I'm delighted to be chairing Kids in Museums new workshop 'Welcoming Families with Autism' at the Science Museum on February 9th. It's a day packed with experts from museums and arts organisations who can share their experiences of welcoming families with children or young people on the autism spectrum. You can book for the event here or keep an eye on future workshops here
It's a subject I've been interested in for many years and have blogged about previously, though my interest has ramped up several gears over the past 12 months thanks to my involvement with two local autism charities, and my work with Lancashire Museums who commissioned me to research the subject of museums and autism from the perspectives of museums and autistic visitors. You can read more about that on my separate, ongoing blog http://www.museumsandautism.tumblr.com/ which combines museum practice, feedback from families and visitors on the autistic spectrum, and expert reports and presentations on the subject.
The relationship between museums and autism first began to percolate in my mind a few years ago and slowly I've been piecing together more and more learning and thinking. It's been accelerated lately for a number of reasons, each of which has some really useful learning for the museums (and wider cultural) landscape. In no particular order, they are presented below - take whatever learning and inspiration you can from it, and apply it in some way to your own work or thinking. Change is made one step at a time...
1. "If you've met one person with autism, you've met one person with autism"
People who have autism each have their own version of it. Many such people share some of the characteristics, but one person's experience of autism could be almost unrecognisable to another. (Great blog post here if you're interested in more on that theme).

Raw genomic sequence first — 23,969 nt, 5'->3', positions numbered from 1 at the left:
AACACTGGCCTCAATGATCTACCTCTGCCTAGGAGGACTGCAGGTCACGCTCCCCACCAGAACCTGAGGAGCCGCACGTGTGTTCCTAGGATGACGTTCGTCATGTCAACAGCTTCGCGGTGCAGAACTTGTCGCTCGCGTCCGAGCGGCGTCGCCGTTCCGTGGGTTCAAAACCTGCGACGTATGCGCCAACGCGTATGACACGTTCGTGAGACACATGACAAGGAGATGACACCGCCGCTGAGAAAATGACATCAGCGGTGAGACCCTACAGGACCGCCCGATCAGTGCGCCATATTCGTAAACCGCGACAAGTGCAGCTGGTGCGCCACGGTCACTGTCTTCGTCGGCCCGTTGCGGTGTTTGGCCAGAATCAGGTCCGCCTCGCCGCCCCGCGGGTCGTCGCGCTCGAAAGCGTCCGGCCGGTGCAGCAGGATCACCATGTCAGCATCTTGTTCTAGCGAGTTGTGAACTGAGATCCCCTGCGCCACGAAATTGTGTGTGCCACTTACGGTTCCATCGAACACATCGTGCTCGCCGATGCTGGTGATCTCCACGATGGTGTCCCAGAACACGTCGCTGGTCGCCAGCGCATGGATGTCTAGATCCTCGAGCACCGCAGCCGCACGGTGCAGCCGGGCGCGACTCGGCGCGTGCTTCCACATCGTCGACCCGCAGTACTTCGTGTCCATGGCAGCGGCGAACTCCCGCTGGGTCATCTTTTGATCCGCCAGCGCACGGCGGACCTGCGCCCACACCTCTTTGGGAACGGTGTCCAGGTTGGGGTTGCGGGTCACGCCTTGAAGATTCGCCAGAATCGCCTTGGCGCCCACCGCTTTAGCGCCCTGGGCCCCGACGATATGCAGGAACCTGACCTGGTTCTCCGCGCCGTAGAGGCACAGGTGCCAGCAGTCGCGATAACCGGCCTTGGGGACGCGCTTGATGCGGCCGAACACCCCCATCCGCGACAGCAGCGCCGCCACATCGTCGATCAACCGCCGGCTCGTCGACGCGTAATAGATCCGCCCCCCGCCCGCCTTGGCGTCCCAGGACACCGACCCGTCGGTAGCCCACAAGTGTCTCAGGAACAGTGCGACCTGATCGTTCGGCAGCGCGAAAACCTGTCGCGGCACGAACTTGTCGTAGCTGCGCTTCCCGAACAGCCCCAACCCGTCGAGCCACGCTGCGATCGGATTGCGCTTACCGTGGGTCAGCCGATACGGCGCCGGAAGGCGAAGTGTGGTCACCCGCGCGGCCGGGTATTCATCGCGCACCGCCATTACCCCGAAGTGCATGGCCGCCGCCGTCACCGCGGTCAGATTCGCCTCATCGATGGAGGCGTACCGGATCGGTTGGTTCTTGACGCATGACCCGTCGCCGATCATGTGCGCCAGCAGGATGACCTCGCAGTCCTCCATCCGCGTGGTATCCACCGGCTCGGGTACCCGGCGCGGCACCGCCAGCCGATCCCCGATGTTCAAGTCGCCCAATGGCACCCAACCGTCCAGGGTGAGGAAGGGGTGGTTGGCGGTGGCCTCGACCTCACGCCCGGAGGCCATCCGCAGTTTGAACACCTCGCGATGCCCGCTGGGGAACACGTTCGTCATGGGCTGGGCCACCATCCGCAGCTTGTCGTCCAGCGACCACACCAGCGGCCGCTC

2. We're slow on the uptake.
Cinemas have been programming autism friendly events for a few years now. Museums can a learn a lot here from their cultural counterparts. You could look up pretty much any cinema and find an autism friendly events listing. Try it. Why should museums be different? It's hard to try and assemble a single approach to becoming more autism friendly precisely because every person with autism has their own individual version of it. Whilst a good starting point is find out what you can, and do what you can with what you have (and read point 3 below), the cinema approach has taken a few core approaches:
- lower lighting levels when lights are up [to help people with extra sensitivity to bright light]
- lower volume levels [for people with extra sensitivity to sound / reverberations]
- trailers are removed from the show [reducing the time needed to be in a different environment or the time needed to focus]
- taking own food / drinks is encouraged [special dietary needs are common with autism]
- moving round the cinema is fine whilst the film is showing [because sitting still and / or quiet for long periods is a challenge for some people with autism].
Simple adaptations, no cost involved.
3. We have an excellent champion working from the inside out.
She won't thank me for cheerleading her work because she's a modest and unassuming sort of person, but over on Twitter you can follow Tincture of Museum, 'Volunteer at Museum of London, Horniman Museum and Bromley Museum; blogger; mum; advocate of autism in museums'. She's a gentle and hugely effective campaigner and writes very insightfully on this subject. Maybe start with this post from her blog.
4. Collectively, the museum profession is onto a good thing.